The Food Corporation of India (FCI) sold about 4.91 lakh tonnes (lt) of wheat, or 46 per cent of the 10.69 lt offered, in the sixth round of e-auctions on Wednesday.

Of the 45 lt earmarked under the open market sale scheme (OMSS), nearly 34 lt has been sold in a span of 45 days, indicating a shortage of the grain, which caused the price spiral.

In the sixth round of e-auction, in which 970 bidders participated, the weighted average selling price was ₹2,214.32/quintal, which is ₹16 higher than the ₹2,197.91 of the previous round. The average selling rate was ₹2,193.82 in the fourth round, ₹2,172.08 in the third round, ₹2,338.01 in the second round and ₹2,474 in the first round.

In Gujarat, where the fresh wheat crop started arriving in the last week of February, FCI sold only a quarter of the 35,000 tonnes allotted in the sixth round and the average price realisation was ₹2,149/quintal, sources said. The lukewarm response is seen as an indication that the current wheat crop in the State is in good condition.

OMSS to continue?

Lots of 100-499 tonnes had maximum demand in the sixth round, followed by lots of 500-999 tonnes and then 50-100 tonnes. Some bids were received for the maximum quantity of 3,000 tonnes, the Food Ministry said.

Though there has been a drop in wholesale/ mill-gate prices, the high rates in retail have been a concern and the sustained rise in selling rates in the last three rounds of OMSS may force the government to continue the bulk sales programme for the remaining 10-11 lt in the consuming states, even after procurement starts from April, sources said.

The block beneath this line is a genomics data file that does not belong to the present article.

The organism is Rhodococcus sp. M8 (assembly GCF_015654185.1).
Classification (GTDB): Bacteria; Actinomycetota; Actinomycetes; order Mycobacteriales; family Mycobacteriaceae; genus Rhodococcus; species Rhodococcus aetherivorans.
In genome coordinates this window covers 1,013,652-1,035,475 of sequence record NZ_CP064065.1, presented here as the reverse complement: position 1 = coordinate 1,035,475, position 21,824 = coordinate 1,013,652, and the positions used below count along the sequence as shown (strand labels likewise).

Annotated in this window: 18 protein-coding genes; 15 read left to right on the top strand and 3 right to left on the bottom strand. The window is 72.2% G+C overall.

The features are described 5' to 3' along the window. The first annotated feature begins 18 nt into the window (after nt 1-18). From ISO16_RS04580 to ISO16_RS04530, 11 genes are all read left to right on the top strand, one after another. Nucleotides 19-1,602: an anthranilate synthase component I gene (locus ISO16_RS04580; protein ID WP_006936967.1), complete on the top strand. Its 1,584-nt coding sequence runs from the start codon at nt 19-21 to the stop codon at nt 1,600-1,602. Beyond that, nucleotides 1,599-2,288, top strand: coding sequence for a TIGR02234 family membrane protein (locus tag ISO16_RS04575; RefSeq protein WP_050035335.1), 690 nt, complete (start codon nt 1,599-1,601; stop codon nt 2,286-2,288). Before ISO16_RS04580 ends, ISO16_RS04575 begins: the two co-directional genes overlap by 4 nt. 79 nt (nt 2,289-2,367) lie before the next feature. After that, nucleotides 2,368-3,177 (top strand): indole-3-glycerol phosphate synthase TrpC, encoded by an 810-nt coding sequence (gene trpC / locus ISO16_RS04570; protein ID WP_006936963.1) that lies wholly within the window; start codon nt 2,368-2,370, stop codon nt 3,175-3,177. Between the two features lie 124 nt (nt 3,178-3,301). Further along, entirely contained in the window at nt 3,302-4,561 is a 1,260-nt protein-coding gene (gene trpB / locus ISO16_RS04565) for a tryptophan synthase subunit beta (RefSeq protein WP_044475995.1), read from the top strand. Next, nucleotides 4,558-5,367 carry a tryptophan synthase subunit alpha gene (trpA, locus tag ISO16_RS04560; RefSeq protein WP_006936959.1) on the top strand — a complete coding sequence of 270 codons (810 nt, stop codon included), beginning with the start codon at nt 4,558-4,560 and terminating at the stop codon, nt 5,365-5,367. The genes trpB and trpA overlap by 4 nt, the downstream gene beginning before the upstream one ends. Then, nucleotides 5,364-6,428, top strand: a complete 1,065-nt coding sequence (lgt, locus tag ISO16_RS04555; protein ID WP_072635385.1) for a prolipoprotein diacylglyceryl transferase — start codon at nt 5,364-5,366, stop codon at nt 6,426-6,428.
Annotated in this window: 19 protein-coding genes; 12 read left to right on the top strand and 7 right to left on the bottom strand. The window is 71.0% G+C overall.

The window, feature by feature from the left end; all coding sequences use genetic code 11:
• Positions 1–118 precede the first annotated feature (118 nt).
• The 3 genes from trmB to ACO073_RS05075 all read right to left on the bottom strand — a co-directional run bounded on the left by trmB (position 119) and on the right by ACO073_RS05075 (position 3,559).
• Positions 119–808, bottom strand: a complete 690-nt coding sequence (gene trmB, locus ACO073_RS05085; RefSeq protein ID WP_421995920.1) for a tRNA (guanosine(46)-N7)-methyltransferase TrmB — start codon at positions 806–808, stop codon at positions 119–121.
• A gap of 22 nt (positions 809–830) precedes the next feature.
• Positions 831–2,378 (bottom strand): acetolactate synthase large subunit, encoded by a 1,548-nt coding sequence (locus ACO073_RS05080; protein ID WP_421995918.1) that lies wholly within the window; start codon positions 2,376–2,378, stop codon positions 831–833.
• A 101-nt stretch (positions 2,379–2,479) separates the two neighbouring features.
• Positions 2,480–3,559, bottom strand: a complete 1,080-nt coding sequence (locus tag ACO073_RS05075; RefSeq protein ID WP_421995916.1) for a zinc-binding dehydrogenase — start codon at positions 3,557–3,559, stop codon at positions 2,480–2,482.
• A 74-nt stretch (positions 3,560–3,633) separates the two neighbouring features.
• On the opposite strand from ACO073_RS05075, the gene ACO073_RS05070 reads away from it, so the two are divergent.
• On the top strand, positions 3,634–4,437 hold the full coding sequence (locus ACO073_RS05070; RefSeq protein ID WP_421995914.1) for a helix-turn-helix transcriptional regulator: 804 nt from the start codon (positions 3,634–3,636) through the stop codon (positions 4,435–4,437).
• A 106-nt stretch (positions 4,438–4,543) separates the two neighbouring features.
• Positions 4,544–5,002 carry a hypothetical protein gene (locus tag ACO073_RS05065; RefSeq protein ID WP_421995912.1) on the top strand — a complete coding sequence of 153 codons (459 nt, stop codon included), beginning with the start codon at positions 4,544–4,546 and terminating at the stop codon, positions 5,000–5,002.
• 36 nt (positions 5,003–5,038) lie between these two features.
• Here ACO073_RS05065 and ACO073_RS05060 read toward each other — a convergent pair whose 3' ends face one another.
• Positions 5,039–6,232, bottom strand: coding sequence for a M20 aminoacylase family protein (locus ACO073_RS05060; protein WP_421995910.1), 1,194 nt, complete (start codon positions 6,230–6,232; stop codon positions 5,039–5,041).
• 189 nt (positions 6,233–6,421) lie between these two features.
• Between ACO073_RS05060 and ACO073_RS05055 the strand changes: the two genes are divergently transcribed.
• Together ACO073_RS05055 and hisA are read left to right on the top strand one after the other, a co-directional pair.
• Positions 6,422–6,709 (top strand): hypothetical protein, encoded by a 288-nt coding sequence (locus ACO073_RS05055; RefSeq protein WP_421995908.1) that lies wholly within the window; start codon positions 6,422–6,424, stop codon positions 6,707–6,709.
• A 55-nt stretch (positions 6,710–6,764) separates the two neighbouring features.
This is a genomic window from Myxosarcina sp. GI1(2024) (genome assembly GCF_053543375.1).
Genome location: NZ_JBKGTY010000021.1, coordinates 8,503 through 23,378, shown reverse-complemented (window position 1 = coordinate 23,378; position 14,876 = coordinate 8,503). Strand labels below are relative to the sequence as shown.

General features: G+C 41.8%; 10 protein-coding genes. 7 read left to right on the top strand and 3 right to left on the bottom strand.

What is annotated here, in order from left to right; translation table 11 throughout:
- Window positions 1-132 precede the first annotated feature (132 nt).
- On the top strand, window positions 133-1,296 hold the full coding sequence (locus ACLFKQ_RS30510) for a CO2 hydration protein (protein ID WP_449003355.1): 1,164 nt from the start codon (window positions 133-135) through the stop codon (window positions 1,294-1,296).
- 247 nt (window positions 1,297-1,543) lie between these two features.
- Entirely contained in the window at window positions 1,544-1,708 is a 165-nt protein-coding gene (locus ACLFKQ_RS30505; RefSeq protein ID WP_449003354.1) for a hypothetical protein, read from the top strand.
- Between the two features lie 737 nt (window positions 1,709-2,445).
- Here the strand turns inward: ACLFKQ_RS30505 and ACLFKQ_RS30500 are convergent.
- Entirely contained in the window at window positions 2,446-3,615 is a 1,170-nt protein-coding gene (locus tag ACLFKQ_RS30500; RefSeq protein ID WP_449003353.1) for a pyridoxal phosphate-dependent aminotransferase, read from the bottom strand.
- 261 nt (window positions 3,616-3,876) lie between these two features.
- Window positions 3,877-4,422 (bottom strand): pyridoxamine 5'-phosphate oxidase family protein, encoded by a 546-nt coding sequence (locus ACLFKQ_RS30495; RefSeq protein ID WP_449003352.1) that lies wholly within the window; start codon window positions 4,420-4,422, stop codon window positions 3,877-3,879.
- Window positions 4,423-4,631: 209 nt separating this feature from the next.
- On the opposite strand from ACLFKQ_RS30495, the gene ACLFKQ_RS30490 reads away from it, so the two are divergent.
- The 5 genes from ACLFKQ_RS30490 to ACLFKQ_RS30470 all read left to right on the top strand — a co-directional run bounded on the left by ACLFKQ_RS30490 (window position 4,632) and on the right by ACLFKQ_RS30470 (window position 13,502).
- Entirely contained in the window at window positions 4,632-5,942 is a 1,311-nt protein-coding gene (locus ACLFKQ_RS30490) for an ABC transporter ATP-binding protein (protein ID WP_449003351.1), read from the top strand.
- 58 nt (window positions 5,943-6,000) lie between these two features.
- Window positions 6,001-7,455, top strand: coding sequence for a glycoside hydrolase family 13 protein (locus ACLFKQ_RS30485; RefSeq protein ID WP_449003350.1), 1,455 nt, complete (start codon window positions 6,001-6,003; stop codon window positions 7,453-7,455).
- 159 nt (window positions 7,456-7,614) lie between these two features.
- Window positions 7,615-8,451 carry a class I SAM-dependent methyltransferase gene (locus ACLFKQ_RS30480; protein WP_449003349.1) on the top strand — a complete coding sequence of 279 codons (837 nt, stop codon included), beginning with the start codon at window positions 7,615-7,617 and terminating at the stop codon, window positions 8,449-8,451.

The Government earlier expected the fall in selling prices in the initial few rounds of the auction, to also reflect in the retail market. Official sources said 23.30 lt of wheat sold through OMSS had already been lifted by traders/ processors as on March 14.

100% offtake in TN, Telangana

The retail inflation rate for the food basket worked out to 5.95 per cent last month, marginally lower than 6 per cent in January. It was 5.85 per cent in February last year. According to the data, retail prices recorded a double-digit increase in spices (20.20 per cent) and cereals (16.73 per cent) , while edible oil and vegetable prices declined.

Tamil Nadu and Telangana recorded 100 per cent offtake in the last two rounds, while in Karnataka it was 100 per cent in the fifth round and over 96 per cent in the sixth round. In Andhra Pradesh and Kerala, offtake was over 70 per cent, sources said.

“The offtake in most of the southern States is good as the reserve price of ₹2,150/ quintal (same across the country) is lucrative; millers have to add ₹300-400 extra if they purchase from Madhya Pradesh or Uttar Pradesh,” said a flour miller in Karnataka. 

Though the average selling price of OMSS wheat in Tamil Nadu is higher than the reserve price by ₹250-260 (in the last two auctions), it is still cheaper, he said. 

In the sixth round, the average selling price dropped to ₹2,320 from ₹2,412 in the fifth round.

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